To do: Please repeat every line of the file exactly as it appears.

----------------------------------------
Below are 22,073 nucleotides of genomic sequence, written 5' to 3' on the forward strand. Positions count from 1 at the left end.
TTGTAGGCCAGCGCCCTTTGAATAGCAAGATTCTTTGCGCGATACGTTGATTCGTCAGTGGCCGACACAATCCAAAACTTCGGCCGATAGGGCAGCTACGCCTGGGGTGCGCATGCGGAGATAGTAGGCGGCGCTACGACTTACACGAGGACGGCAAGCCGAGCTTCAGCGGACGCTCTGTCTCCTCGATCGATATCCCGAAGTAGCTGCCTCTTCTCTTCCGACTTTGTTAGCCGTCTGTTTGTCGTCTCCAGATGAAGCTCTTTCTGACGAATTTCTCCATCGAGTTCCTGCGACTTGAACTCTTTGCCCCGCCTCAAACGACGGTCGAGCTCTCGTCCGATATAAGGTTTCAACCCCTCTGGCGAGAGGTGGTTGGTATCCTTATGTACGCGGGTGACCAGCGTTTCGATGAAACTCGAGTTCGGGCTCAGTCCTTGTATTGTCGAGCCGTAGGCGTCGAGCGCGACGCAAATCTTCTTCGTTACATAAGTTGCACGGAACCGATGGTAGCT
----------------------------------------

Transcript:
Below are 22,073 nucleotides of genomic sequence, written 5' to 3' on the forward strand. Positions count from 1 at the left end.
TTGTAGGCCAGCGCCCTTTGAATAGCAAGATTCTTTGCGCGATACGTTGATTCGTCAGTGGCCGACACAATCCAAAACTTCGGCCGATAGGGCAGCTACGCCTGGGGTGCGCATGCGGAGATAGTAGGCGGCGCTACGACTTACACGAGGACGGCAAGCCGAGCTTCAGCGGACGCTCTGTCTCCTCGATCGATATCCCGAAGTAGCTGCCTCTTCTCTTCCGACTTTGTTAGCCGTCTGTTTGTCGTCTCCAGATGAAGCTCTTTCTGACGAATTTCTCCATCGAGTTCCTGCGACTTGAACTCTTTGCCCCGCCTCAAACGACGGTCGAGCTCTCGTCCGATATAAGGTTTCAACCCCTCTGGCGAGAGGTGGTTGGTATCCTTATGTACGCGGGTGACCAGCGTTTCGATGAAACTCGAGTTCGGGCTCAGTCCTTGTATTGTCGAGCCGTAGGCGTCGAGCGCGACGCAAATCTTCTTCGTTACATAAGTTGCACGGAACCGATGGTAGCT